Lawsuit demands closure of Brotherhood news website
Rassd New Network (RNN) logo
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CAIRO: A lawsuit demanding the closure of the Muslim Brotherhood affiliated Rassd New Network (RNN) was filed by lawyer Samir Sabry Monday because it “attacks the Egyptian state” and “falsifies news,” Youm7 reported.

RNN, which launched in 2010 but only received significant readership after the January 25 Revolution in 2011, has over 7.8 million likes on Facebook. RNN is not registered as a news outlet in Egypt, and two of its journalists, Samhi Moustafa and Abdullah al-Fakharany, have been jailed since 2013.

Sabry accuses Amr Farrag, who is reported by Egyptian media to run RNN from Turkey, of receiving funds from the Brotherhood to stir strife in Egypt through RNN. Farrag, however, writes on his Facebook account that he works in RNN’s Public Relations department, and that he lives in Cairo.

Turkey has hosted dozens of Brotherhood members and conferences since the ouster of President Mohamed Morsi in 2013, and unlike Qatar, another regional supporter of the Brotherhood, Ankara’s relations with Cairo are still publicly strained.

RNN boomed in the wake of the revolution as an alternative to media biased to former President Hosni Mubarak and a venue for citizen journalism. Its Islamist affiliations, however, became clear as referendum, parliamentary and presidential polls began in 2011-2012.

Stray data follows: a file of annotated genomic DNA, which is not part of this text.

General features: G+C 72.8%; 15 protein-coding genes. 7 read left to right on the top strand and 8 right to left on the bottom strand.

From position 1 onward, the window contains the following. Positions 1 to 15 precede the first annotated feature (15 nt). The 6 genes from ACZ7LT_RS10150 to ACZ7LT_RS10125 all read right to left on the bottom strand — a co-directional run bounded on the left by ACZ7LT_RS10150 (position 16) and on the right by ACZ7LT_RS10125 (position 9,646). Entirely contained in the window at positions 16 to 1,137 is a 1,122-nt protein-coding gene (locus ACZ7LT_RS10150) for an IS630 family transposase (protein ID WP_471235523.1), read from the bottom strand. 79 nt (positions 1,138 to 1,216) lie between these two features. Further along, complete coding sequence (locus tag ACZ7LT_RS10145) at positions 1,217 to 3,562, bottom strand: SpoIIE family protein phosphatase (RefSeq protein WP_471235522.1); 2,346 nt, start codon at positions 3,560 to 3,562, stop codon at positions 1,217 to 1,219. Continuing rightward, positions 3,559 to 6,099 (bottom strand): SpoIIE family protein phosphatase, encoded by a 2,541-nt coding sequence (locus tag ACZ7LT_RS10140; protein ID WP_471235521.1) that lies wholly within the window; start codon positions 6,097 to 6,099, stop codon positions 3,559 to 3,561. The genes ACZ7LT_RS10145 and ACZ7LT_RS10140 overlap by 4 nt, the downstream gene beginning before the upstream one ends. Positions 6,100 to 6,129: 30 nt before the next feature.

Since Morsi’s ouster, RNN has constantly covered Brotherhood protests and run articles severely criticizing the government and activists who had opposed Morsi during his short-lived tenure.

Controversial lawyer files political cases

Sabry has a reputation for filing “hesba” cases, which are lawsuits filed on political or religious grounds to defame one’s opponents, or to gain money or fame.

Sabry filed a lawsuit demanding the designation of Al-Jazeera Mubasher Misr as a supporter of terrorism before it was shut down by the Qatari monarchy in December 2014 following a thaw in relations with Egypt.

He also filed a lawsuit against famed Egyptian actor Khaled Abol Naga and award-winning satirist Bassem Youssef for “insulting” President Abdel Fatah al-Sisi in November and October 2014, respectively.  He has also filed lawsuits against bellydancers Dina and Safinaz for “spreading indecency.”

The controversial lawyer succeeded in obtaining judicial rulings banning the Muslim Brotherhood in February 2014, which had been designated as a terrorist organization by the government in December 2013, as well as banning Gaza’s Hamas and Egypt’s April 6 Youth Movement in March and April 2014, respectively.

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Comments

  1. Hussein
    January 12, 2015 at 7:17 pm

    How exactly did he succeed in “banning” Hamas?
    Then banning a website is near impossible. You ban it today it springs back up in 10 minutes.

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